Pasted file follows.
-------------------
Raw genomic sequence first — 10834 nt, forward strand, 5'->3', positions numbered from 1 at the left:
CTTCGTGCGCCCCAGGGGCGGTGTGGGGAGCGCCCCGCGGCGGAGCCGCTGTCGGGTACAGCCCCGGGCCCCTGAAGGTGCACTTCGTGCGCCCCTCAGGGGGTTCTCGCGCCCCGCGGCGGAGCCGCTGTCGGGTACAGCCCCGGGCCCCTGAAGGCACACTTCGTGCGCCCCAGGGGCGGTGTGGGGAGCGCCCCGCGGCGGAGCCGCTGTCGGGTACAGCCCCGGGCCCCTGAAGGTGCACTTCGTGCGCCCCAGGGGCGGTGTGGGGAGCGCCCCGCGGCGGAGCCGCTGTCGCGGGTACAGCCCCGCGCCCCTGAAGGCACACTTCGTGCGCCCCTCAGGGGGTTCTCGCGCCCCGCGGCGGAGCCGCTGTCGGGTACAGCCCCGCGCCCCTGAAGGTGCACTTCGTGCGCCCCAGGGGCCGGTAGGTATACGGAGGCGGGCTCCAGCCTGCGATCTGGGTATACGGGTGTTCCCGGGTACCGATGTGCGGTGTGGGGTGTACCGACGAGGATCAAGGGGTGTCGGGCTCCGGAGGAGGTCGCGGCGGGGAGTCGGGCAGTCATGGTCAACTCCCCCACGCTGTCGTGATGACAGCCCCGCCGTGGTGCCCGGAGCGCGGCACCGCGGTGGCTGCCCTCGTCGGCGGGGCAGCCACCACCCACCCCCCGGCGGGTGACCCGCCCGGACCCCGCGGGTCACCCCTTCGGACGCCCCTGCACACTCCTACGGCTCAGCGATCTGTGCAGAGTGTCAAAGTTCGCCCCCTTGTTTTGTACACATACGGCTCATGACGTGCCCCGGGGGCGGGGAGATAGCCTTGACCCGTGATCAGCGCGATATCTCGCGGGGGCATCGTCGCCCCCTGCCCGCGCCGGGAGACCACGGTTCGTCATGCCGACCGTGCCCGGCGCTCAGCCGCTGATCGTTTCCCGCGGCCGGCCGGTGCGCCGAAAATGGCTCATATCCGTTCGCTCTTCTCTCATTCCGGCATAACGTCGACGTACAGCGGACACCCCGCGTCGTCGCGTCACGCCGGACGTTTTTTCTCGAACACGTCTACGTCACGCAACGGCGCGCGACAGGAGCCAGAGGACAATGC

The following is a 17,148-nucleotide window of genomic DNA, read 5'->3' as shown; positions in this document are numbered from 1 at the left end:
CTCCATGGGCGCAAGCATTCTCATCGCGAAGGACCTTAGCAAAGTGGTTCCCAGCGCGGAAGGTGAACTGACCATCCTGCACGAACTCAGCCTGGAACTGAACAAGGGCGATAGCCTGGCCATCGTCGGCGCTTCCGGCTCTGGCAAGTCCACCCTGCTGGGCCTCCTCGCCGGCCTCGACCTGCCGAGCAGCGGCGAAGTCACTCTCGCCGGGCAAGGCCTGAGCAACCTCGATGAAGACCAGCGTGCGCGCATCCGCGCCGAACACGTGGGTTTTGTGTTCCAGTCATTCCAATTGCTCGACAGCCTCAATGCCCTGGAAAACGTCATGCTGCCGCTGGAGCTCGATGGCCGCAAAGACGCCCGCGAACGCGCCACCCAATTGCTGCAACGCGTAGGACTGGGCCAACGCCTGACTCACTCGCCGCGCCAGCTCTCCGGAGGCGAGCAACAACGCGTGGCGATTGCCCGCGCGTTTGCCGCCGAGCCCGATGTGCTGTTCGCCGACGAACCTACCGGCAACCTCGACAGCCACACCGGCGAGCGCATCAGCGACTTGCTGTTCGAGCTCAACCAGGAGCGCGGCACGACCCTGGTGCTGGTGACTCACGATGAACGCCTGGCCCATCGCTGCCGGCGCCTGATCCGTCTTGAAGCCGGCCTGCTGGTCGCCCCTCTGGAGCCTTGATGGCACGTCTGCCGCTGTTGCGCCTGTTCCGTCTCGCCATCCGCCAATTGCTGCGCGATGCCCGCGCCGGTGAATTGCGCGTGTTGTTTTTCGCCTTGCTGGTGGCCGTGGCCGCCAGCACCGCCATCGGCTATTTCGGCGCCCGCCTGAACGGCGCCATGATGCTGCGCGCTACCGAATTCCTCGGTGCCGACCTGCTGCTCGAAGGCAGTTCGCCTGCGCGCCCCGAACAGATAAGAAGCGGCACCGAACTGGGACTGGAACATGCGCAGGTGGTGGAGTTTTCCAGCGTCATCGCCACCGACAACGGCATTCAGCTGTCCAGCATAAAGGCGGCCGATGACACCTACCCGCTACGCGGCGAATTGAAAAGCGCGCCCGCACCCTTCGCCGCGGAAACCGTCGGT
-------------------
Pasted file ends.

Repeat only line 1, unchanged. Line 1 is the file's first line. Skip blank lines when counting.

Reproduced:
Raw genomic sequence first — 10834 nt, forward strand, 5'->3', positions numbered from 1 at the left: